Meeting places can provide social cohesion in neighborhoods of great diversity, provided they are designed intelligently. This is what the Knowledge Platform (KIS) Inclusive Community Researchers write.
The increased diversity in a neighborhood can sometimes complicate living together. When backgrounds and styles of living differ, locals are often less able to put one another in. It’s helpful to meet neighbors once in a while, so you can get to know them faster. This is called general familiarity KIS Post “It’s not familiar, but we do run into each other here.”
Accidental, spontaneous and frequent contacts in the living environment enhance recognition and connection between residents. To achieve this, you need to design public spaces intelligently. KIS investigated the functioning of such places in five urban settings: the New Library in Almere, Wijkpark Cromvliet in The Hague, Marketplace in Rotterdam, VerHalenHuis in Tilburg and Powerstation Kanaleneiland in Utrecht. The results of the study show that these five meeting places do indeed contribute to mutual acquaintance and family feeling among visitors.
A number of preconditions are essential to a successful meeting place. For example, there should be different things to do. Such a place must also have many functions, so that local people can visit it for various reasons. It also helps in intelligently planning various activities for different groups of the population, so that they communicate with each other more easily. In addition, the researchers recommend that the place be designed so that it is attractive to all, with sufficient lighting, air, space, and attractive and mobile seating areas.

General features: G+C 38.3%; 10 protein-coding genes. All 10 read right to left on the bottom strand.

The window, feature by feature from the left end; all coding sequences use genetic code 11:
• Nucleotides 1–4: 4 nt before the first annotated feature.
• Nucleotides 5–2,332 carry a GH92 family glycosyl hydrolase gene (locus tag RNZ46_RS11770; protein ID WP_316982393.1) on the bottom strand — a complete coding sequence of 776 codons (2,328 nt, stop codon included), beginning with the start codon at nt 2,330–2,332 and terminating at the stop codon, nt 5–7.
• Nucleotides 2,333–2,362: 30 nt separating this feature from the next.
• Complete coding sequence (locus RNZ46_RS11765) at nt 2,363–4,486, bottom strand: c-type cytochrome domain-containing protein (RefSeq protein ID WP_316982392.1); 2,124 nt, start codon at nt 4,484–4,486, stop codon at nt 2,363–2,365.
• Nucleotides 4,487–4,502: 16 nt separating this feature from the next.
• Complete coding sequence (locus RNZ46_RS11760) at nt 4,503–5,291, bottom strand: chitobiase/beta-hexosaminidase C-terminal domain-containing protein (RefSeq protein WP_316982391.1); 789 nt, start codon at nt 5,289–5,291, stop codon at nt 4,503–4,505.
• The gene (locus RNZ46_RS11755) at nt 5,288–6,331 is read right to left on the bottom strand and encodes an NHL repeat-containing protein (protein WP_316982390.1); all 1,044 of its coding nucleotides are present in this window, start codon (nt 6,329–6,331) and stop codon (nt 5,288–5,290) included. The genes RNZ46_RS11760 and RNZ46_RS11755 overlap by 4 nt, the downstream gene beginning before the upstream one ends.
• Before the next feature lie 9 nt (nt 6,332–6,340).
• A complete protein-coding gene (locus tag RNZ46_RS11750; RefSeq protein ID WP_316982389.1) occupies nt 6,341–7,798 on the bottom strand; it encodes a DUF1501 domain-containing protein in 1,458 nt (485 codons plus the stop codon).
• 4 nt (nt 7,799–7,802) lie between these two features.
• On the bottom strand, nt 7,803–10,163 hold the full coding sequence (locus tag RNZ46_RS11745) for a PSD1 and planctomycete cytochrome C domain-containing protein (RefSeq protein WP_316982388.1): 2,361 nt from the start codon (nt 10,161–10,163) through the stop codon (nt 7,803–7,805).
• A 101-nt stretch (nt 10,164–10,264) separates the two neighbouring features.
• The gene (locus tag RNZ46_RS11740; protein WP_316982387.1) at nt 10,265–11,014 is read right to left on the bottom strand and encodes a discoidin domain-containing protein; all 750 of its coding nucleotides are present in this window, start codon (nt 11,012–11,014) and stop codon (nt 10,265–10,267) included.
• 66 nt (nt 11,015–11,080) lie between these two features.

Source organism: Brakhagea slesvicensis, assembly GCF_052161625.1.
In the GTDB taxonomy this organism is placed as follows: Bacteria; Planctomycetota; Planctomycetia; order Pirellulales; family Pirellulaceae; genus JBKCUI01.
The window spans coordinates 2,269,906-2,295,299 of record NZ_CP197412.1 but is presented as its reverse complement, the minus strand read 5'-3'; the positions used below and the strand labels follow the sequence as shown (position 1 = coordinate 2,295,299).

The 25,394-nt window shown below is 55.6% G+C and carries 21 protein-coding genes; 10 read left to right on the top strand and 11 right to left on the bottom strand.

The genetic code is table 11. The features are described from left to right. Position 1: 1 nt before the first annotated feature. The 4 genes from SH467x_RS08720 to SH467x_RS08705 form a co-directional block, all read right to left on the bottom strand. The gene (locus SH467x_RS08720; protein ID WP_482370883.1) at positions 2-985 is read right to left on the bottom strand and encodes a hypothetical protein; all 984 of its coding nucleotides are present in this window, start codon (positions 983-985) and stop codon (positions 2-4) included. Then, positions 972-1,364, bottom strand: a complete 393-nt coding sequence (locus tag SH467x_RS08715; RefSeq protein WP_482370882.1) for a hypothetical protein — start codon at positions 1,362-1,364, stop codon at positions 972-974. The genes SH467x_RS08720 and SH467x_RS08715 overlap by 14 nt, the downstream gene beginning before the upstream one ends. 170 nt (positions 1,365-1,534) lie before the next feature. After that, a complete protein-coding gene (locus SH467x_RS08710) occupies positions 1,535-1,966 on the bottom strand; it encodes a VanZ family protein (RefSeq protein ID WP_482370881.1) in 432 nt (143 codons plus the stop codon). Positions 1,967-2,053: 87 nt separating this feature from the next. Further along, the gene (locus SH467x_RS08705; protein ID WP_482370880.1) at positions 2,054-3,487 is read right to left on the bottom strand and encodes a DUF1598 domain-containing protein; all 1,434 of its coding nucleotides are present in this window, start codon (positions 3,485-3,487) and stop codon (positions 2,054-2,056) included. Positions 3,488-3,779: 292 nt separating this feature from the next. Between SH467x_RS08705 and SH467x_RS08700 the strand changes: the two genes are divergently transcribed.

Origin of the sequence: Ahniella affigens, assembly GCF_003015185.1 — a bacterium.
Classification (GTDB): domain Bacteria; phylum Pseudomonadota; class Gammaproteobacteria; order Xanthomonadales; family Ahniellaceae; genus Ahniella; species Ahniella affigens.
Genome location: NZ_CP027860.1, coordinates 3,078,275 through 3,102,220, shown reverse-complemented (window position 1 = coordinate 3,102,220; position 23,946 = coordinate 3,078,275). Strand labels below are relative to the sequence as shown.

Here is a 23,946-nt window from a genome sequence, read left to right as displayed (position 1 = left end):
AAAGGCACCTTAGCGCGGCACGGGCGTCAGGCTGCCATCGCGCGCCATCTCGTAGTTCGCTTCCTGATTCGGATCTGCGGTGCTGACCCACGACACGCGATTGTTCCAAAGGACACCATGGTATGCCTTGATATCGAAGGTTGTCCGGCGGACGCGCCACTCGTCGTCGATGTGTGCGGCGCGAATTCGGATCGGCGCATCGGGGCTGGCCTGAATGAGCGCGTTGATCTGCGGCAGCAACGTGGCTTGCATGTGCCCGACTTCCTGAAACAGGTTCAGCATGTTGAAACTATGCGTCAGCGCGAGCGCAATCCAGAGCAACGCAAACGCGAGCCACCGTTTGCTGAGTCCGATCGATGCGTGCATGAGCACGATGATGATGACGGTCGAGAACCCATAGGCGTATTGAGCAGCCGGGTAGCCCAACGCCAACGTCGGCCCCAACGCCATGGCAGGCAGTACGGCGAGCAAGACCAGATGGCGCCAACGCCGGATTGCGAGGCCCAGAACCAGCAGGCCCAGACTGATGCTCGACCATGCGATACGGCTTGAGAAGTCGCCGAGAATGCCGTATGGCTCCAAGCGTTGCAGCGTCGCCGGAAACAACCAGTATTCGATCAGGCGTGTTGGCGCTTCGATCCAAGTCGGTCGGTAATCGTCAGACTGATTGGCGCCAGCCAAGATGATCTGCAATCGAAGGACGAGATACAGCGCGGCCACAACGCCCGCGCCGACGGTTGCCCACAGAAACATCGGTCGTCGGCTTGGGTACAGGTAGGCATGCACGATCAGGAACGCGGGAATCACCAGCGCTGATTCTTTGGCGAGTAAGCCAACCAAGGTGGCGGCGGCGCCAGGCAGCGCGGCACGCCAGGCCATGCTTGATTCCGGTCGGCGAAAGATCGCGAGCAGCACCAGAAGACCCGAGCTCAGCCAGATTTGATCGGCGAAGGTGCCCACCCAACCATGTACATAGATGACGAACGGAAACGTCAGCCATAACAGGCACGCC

The report also contains other concrete recommendations for enhancing general knowledge in mixed neighborhoods. For example, the research answers the question of how meeting places in (super)diverse neighborhoods can contribute to building recognition, intimacy, and mutual recognition among neighborhood residents.
Facilitating informal encounters between locals with different cultural backgrounds, ages, and lifestyles, for example, requires careful guidance from professionals and administrators. The researchers also advise that informal encounters should be taken into account in spatial design. “A meeting needs space and clarity, but at the same time it should be a place that exudes homeliness and intimacy.”
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